Among growing evidence that the United Kingdom is leaning towards recognizing e-cigarettes as an important smoking cessation tool, Scotland’s National Health Service (NHS) has wisely published guidance on how these vaporizers can be used to help smokers kick their nasty habit.

NHS logoIn the past, it is believed some smoking cessation services in Scotland simply turned away smokers wanting to use e-cigarettes but according to the new National Health Service guidance, these people should not be told to stop if there is even the smallest risk they might go back to smoking analog cigarettes.

Despite this semi-support, NHS Scotland still advises that a smoker’s best chance of giving up is to use nicotine replacement therapies such as gum, lozenges, inhalers or patches under the supervision of a GP, as opposed to electronic cigarettes.

‘There is a risk that maybe if people can’t access the brand of e-cigarettes they use [or are advised they are not safe to use], it might be easier just to buy ordinary cigarettes and that would be them re-hooked,’ Fiona Moore, public health adviser at NHS Health Scotland, declared. ‘Therefore users of unlicensed products should not be advised to discontinue use of such products if it risks relapse to smoking.’

Recently published number showed only 103,431 registered attempts to quit smoking using official NHS services, 13% less than the previous year. The collected data indicated the increasing popularity of electronic cigarettes partially explained the massive decrease in NHS services usage, so not including them in the guidance meant missing out on the extra benefits they offer.

Despite the fact that there are some valid concerns over whether or not e-cigarettes are 100% safe, there is little suspicion that they are less harmful than traditional tobacco products. In fact, the NHS itself estimates that puffing on such a device is somewhere in the order of 1,000 times less perilous than smoking.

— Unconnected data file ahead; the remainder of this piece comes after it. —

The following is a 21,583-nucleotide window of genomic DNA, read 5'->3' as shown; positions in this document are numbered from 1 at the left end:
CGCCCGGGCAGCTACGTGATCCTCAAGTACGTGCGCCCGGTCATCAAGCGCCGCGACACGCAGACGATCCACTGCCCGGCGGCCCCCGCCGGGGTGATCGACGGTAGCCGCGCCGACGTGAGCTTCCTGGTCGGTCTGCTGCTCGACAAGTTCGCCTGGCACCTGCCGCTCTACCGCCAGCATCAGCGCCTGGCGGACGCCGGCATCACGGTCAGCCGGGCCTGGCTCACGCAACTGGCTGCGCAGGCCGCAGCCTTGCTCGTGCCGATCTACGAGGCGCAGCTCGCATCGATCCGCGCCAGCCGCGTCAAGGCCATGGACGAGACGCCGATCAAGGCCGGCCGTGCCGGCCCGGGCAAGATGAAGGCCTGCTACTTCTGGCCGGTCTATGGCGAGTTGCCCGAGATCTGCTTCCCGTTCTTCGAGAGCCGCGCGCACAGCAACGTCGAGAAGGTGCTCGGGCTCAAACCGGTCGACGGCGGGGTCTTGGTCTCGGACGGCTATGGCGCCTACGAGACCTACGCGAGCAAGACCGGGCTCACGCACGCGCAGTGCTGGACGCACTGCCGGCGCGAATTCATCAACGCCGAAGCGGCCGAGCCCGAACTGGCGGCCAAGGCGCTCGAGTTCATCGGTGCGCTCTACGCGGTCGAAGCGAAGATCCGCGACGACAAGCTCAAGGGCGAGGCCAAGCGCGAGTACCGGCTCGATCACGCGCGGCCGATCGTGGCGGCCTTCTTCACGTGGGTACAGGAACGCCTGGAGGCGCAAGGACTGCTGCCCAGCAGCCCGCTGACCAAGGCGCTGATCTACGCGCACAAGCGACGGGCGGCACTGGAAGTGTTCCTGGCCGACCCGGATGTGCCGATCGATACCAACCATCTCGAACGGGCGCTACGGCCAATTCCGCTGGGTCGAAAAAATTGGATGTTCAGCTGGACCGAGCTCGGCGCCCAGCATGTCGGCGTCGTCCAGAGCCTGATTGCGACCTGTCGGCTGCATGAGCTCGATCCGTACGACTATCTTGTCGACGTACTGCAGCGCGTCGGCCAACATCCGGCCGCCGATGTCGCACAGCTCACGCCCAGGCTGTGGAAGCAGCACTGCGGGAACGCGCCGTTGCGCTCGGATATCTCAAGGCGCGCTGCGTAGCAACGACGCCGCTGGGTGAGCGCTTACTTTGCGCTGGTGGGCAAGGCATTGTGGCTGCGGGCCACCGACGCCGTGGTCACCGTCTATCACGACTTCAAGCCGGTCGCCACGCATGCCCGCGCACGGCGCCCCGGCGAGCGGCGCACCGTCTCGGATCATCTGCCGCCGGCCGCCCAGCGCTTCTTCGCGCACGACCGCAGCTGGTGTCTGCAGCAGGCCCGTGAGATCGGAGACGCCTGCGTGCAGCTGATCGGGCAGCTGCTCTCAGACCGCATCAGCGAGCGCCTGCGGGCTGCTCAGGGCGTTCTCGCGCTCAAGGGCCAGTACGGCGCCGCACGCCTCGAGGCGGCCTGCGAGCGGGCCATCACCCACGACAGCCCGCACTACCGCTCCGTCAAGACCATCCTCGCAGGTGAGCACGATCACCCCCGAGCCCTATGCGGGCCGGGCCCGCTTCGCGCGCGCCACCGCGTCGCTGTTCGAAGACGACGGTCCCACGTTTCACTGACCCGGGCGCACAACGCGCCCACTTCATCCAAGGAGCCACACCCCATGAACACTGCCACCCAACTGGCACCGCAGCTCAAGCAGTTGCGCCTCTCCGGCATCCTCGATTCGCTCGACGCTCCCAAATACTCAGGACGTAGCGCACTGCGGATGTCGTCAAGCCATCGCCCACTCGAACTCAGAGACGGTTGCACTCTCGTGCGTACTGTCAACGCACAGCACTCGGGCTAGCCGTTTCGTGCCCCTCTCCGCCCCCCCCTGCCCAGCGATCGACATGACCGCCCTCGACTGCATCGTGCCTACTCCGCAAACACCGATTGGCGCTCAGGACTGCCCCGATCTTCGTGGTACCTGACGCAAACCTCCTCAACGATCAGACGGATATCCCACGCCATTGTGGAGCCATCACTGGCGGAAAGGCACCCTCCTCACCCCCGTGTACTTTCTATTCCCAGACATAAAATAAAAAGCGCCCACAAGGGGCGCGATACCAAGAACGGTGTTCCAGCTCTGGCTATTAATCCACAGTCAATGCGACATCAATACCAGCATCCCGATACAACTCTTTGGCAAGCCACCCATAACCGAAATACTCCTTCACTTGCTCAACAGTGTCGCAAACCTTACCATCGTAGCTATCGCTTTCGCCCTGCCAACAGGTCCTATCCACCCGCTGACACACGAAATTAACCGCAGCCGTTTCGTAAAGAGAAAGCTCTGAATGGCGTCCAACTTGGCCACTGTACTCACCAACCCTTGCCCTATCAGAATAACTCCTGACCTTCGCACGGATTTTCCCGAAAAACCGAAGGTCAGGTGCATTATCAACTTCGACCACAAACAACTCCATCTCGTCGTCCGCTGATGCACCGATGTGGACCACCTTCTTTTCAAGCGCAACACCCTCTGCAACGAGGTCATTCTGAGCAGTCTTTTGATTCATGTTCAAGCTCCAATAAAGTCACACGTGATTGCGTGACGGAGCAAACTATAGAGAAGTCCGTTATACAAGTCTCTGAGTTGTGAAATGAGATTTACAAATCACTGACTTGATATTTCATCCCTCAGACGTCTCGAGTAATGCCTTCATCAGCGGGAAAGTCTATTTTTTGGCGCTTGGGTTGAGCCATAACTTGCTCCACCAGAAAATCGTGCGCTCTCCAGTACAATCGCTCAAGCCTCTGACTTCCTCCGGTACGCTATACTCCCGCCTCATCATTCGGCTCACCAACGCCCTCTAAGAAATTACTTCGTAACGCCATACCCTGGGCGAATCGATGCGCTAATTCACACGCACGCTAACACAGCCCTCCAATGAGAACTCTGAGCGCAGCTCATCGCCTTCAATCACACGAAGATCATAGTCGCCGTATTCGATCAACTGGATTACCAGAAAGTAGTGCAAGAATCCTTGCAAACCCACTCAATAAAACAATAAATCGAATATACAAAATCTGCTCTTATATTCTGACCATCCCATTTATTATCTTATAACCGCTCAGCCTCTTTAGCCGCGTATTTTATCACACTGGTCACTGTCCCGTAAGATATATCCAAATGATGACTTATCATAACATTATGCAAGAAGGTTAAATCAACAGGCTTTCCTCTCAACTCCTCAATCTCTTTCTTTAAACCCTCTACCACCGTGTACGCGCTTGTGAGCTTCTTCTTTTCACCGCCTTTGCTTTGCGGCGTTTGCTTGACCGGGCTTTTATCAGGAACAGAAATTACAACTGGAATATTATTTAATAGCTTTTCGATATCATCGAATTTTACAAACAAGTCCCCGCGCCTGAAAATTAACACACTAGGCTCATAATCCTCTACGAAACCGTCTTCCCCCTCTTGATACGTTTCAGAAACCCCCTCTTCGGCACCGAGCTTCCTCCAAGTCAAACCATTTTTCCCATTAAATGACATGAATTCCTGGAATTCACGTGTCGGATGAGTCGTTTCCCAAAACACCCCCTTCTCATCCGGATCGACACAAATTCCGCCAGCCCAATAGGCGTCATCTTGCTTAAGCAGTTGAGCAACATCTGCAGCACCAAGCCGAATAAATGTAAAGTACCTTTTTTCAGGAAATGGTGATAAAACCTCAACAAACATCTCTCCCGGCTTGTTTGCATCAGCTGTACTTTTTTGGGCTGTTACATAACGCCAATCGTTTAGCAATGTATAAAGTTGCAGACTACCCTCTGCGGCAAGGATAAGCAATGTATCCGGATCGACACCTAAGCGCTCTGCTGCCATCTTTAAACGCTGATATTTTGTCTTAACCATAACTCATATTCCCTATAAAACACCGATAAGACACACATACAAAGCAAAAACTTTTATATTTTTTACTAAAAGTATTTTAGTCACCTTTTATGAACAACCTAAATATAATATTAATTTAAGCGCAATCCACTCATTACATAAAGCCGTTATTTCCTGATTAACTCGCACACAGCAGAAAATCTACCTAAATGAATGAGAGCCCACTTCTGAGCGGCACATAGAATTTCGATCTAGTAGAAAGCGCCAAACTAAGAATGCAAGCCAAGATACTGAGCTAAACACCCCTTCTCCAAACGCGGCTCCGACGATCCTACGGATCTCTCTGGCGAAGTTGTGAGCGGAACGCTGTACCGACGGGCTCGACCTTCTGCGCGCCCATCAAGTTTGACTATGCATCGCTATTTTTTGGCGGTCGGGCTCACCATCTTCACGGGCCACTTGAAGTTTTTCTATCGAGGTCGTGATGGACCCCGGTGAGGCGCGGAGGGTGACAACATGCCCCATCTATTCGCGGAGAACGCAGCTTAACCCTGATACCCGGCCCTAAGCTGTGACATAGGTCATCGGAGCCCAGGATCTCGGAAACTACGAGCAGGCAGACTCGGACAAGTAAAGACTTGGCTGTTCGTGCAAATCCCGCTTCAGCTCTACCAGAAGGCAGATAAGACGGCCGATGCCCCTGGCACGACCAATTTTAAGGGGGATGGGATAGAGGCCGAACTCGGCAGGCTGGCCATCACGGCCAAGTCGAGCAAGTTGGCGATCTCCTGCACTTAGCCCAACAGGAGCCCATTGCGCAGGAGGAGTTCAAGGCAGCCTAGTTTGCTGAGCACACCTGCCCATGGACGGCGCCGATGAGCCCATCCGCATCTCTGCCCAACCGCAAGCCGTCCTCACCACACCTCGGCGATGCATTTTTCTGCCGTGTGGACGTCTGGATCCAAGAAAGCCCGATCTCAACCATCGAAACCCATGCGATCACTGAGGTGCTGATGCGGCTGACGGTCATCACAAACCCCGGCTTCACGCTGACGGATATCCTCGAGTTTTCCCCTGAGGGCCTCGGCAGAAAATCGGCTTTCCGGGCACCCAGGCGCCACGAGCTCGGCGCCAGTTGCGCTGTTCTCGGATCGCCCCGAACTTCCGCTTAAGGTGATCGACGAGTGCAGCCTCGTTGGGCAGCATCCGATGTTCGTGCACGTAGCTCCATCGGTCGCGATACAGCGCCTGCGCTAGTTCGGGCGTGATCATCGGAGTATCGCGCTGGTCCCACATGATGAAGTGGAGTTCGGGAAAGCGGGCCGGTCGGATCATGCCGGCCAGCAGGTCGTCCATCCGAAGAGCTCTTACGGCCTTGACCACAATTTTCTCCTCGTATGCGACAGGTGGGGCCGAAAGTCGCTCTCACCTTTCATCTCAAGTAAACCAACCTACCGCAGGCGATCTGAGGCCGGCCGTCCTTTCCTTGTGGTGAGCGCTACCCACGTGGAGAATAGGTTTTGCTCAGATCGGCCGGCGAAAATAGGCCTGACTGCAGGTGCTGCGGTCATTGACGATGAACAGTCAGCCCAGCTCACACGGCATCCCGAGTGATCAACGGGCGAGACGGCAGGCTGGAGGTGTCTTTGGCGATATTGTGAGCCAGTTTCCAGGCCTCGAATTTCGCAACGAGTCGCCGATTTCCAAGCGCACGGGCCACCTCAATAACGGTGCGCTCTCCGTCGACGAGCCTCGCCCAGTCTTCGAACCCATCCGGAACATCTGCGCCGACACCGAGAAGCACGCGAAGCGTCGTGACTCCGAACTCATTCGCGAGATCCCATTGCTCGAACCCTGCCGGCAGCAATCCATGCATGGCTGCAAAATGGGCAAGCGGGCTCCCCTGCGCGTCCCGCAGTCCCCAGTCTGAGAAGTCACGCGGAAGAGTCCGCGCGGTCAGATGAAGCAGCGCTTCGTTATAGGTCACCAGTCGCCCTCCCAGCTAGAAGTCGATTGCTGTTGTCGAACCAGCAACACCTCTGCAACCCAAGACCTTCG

Fiona Moore added that now people using ecigs who are unwilling to substitute them for other smoking cessation products would only be encouraged to try other services as well, in the hope of eventually coming quitting vaping too. While the NHS recognizes these devices’ potential to keep some people off traditional tobacco, its ultimate purpose remains to remove nicotine dependence entirely. ‘There is a risk that maybe if people can’t access the brand of e-cigarettes they use, it might be easier just to buy ordinary cigarettes and that would be them re-hooked,’ Moore said. The good news is that e-cigarettes allow users to gradually decrease the nicotine concentration inside their vaporizers until reaching 0%.

Commenting on the new advice in an editorial, one of the Scotsman’s leader writers observed: ‘At last, after months of nonsensical opposition from various agencies and experts charged with improving the nation’s health, some common sense seems to be creeping into the debate.’